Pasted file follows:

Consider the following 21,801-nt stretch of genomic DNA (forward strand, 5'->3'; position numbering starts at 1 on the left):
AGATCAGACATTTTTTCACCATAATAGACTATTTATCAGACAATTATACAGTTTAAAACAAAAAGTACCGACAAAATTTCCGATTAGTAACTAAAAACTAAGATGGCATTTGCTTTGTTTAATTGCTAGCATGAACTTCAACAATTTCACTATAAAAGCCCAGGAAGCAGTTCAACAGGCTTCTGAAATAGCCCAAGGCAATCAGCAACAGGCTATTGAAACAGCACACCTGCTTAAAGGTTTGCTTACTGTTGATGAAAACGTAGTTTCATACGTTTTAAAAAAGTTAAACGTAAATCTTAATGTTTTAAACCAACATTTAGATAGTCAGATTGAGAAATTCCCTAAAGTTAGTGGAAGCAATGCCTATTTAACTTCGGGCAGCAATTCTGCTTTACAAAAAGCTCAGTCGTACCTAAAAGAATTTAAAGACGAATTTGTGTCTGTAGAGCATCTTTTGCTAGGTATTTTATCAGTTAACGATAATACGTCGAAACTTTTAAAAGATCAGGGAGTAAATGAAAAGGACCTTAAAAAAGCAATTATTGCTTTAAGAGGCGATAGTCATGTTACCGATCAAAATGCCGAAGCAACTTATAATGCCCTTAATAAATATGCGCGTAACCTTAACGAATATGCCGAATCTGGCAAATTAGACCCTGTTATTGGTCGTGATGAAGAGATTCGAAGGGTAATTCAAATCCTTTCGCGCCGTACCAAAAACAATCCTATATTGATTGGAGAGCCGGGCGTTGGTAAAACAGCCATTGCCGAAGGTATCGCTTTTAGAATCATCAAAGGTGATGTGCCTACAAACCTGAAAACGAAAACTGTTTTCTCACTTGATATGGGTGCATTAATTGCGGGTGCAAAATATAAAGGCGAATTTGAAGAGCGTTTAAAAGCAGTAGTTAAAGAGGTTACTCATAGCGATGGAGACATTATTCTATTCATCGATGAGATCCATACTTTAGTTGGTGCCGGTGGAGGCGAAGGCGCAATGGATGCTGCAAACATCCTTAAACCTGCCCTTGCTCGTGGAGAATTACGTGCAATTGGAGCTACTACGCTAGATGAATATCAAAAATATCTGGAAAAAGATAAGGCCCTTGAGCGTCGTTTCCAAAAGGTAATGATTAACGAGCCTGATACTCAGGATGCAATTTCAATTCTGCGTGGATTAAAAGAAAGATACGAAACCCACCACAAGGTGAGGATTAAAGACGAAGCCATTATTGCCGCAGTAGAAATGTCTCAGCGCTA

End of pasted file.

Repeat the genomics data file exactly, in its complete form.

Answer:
Consider the following 21,801-nt stretch of genomic DNA (forward strand, 5'->3'; position numbering starts at 1 on the left):
AGATCAGACATTTTTTCACCATAATAGACTATTTATCAGACAATTATACAGTTTAAAACAAAAAGTACCGACAAAATTTCCGATTAGTAACTAAAAACTAAGATGGCATTTGCTTTGTTTAATTGCTAGCATGAACTTCAACAATTTCACTATAAAAGCCCAGGAAGCAGTTCAACAGGCTTCTGAAATAGCCCAAGGCAATCAGCAACAGGCTATTGAAACAGCACACCTGCTTAAAGGTTTGCTTACTGTTGATGAAAACGTAGTTTCATACGTTTTAAAAAAGTTAAACGTAAATCTTAATGTTTTAAACCAACATTTAGATAGTCAGATTGAGAAATTCCCTAAAGTTAGTGGAAGCAATGCCTATTTAACTTCGGGCAGCAATTCTGCTTTACAAAAAGCTCAGTCGTACCTAAAAGAATTTAAAGACGAATTTGTGTCTGTAGAGCATCTTTTGCTAGGTATTTTATCAGTTAACGATAATACGTCGAAACTTTTAAAAGATCAGGGAGTAAATGAAAAGGACCTTAAAAAAGCAATTATTGCTTTAAGAGGCGATAGTCATGTTACCGATCAAAATGCCGAAGCAACTTATAATGCCCTTAATAAATATGCGCGTAACCTTAACGAATATGCCGAATCTGGCAAATTAGACCCTGTTATTGGTCGTGATGAAGAGATTCGAAGGGTAATTCAAATCCTTTCGCGCCGTACCAAAAACAATCCTATATTGATTGGAGAGCCGGGCGTTGGTAAAACAGCCATTGCCGAAGGTATCGCTTTTAGAATCATCAAAGGTGATGTGCCTACAAACCTGAAAACGAAAACTGTTTTCTCACTTGATATGGGTGCATTAATTGCGGGTGCAAAATATAAAGGCGAATTTGAAGAGCGTTTAAAAGCAGTAGTTAAAGAGGTTACTCATAGCGATGGAGACATTATTCTATTCATCGATGAGATCCATACTTTAGTTGGTGCCGGTGGAGGCGAAGGCGCAATGGATGCTGCAAACATCCTTAAACCTGCCCTTGCTCGTGGAGAATTACGTGCAATTGGAGCTACTACGCTAGATGAATATCAAAAATATCTGGAAAAAGATAAGGCCCTTGAGCGTCGTTTCCAAAAGGTAATGATTAACGAGCCTGATACTCAGGATGCAATTTCAATTCTGCGTGGATTAAAAGAAAGATACGAAACCCACCACAAGGTGAGGATTAAAGACGAAGCCATTATTGCCGCAGTAGAAATGTCTCAGCGCTA